In conclusion, while most predictors have failed to identify the TM2 and TM3 transmembrane regions, the TM1 and TM4 were predicted most consistently. Interestingly, the content of leucine in the TM1 and TM4 segments was 28% and 26% respectively. In both cases, the predicted content of Leu is significantly higher than the average for α transmembrane regions. On the other hand, the TM2 and the TM3 transmembrane regions show a significantly lower occurrence of Leu, 15% and 10.5%, respectively. Accordingly, we have determined two most probable TM4 configurations depicted as TM4 and TM4A. MD simulations further confirmed the stability of predicted segments in the DPPC membrane.

2.2. Assessment of the TM4/TM4A Stability in DPPC From MD Simulations

The initial 3D configurations of the simulations of TM4 and TM4A in DPPC are shown in Figure 1. MD trajectories of 20 ns duration were analyzed for overall conformational change. The secondary structures were visualized using the STRIDE algorithm within VMD [36]. We provide the animations for both TM4 and TM4A systems in the Supporting Information. We have performed MD simulations for the initially predicted BTL TM4 transmembrane regions spanning over residues 258–277 and residues 254–276 for the TM4A, respectively [15,16]. Furthermore, we have added two additional amino acids on the C-terminal and N-terminal ends of each of the α -helices to explore an extended conformational space and soften the terminal boundary at the same time. The water molecules mimicked the aqueous environment of the extra- and intracellular compartments.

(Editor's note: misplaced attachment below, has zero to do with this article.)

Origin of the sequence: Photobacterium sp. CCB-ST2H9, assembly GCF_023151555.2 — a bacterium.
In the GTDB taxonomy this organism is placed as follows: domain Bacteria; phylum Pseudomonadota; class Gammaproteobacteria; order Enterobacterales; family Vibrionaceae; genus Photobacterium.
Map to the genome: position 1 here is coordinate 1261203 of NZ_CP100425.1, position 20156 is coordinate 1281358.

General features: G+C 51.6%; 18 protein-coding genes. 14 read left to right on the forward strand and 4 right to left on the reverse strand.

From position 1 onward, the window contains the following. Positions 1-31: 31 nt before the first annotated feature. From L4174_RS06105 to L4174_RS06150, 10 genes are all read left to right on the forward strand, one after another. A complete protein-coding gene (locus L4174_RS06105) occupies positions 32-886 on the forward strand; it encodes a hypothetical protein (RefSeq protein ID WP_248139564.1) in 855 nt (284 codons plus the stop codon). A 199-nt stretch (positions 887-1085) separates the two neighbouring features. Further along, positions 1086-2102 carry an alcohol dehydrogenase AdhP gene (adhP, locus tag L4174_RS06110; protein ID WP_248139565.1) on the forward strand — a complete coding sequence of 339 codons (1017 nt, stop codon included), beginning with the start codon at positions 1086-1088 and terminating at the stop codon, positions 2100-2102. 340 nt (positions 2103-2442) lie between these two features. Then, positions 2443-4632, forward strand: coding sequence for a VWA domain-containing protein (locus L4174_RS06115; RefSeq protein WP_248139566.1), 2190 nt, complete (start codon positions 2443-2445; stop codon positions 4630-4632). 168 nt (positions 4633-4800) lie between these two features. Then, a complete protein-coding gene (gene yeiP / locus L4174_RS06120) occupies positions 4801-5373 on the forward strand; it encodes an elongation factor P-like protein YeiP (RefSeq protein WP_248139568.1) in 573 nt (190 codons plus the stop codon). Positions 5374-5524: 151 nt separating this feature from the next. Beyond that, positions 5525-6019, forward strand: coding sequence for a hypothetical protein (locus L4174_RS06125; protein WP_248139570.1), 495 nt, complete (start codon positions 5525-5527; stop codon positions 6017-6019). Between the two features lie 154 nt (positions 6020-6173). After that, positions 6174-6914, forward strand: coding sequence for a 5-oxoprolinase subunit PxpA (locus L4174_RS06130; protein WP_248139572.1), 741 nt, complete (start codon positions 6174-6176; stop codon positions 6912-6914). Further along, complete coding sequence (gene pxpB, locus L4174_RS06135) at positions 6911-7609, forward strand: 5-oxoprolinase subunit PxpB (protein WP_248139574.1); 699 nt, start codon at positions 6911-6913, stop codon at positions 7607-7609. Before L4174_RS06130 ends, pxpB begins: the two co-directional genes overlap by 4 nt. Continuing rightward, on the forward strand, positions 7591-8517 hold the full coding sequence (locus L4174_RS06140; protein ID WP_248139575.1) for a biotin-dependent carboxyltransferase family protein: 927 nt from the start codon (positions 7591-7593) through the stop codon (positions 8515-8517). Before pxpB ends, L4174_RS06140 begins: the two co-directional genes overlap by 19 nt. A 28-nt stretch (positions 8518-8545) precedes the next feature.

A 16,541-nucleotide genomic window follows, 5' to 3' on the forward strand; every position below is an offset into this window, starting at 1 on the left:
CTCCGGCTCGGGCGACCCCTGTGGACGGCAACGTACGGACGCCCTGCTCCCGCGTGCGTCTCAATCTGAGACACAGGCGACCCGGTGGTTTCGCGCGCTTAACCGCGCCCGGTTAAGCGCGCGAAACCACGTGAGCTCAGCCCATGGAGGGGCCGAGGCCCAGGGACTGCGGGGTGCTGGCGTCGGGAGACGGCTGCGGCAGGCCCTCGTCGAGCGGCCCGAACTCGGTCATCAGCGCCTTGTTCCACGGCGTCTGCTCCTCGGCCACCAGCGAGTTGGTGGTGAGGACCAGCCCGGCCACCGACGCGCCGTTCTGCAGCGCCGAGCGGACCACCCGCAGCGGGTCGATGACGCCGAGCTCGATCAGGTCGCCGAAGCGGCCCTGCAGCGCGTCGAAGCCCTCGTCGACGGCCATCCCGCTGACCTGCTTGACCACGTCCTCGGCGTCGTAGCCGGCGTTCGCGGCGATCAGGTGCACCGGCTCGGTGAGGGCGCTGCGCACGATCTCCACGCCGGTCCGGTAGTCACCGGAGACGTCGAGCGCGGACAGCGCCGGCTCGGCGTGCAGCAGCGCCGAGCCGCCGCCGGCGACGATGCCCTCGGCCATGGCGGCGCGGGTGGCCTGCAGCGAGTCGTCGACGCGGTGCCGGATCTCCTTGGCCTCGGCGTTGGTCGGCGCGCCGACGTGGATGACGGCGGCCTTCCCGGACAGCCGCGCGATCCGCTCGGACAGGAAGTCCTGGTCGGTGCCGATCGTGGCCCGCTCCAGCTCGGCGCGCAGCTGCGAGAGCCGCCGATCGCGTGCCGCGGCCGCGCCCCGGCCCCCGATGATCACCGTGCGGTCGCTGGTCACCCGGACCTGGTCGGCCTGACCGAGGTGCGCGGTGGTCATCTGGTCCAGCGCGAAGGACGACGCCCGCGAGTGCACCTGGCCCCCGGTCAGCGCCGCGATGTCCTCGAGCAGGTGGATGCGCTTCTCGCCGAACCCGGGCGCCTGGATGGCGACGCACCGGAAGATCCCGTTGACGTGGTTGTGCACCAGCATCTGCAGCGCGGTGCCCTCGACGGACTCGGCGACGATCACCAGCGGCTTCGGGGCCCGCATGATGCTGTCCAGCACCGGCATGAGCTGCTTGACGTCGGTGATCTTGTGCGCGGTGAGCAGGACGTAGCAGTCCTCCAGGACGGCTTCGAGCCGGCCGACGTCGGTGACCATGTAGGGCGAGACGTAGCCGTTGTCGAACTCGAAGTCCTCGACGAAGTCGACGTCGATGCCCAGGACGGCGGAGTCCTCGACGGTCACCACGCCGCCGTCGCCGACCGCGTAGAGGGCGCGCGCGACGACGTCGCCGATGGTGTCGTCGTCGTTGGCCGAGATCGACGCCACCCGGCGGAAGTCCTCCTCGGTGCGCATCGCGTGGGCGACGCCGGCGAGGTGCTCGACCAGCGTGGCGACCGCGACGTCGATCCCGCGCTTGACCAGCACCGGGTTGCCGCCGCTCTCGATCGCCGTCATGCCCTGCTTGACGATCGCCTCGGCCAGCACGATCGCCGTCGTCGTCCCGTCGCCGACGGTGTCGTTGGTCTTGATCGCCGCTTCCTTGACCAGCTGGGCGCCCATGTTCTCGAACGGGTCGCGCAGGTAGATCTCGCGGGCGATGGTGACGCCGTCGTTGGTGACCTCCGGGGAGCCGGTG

Initial visual inspection has shown that both sequences TM4 and TM4A preserved α -helical conformations in the secondary structure Figure S1. To further quantify this qualitative observation RMSD values for all backbone atoms generated in the α -helical positions were calculated. For the RMSD comparison backbone atoms of those residues that were predicted to form the α -helix by the chemometric predictions were used [15,16]. The obtained RMSD parameters fully corroborated the α -helix conformations of both TM4 and TM4A and did not undergo substantial changes during the MD simulations (Figure S2). The average RMSD value for the α -helix of TM4 was 0.65 ± 0.10 Å and of TM4A 0.65 ± 0.20 Å thus showing a high level of structural integrity during the simulation. In comparison to the TM2 and TM3 helices, the presence of the Pro258 residue in the predicted transmembrane sequences did not induce a kink in the α -helical conformation which can be attributed to the Pro258 at the beginning (TM4) or amino acid residues away from the predicted helix beginning (TM4A). We believe that in this position, Pro258 cannot significantly interfere with the overall structure as was observed previously for the TM2 and TM3 structures where corresponding proline residues (Pro85 in TM2 and Pro231 in TM3) were positioned in the middle of the predicted helices [15,16].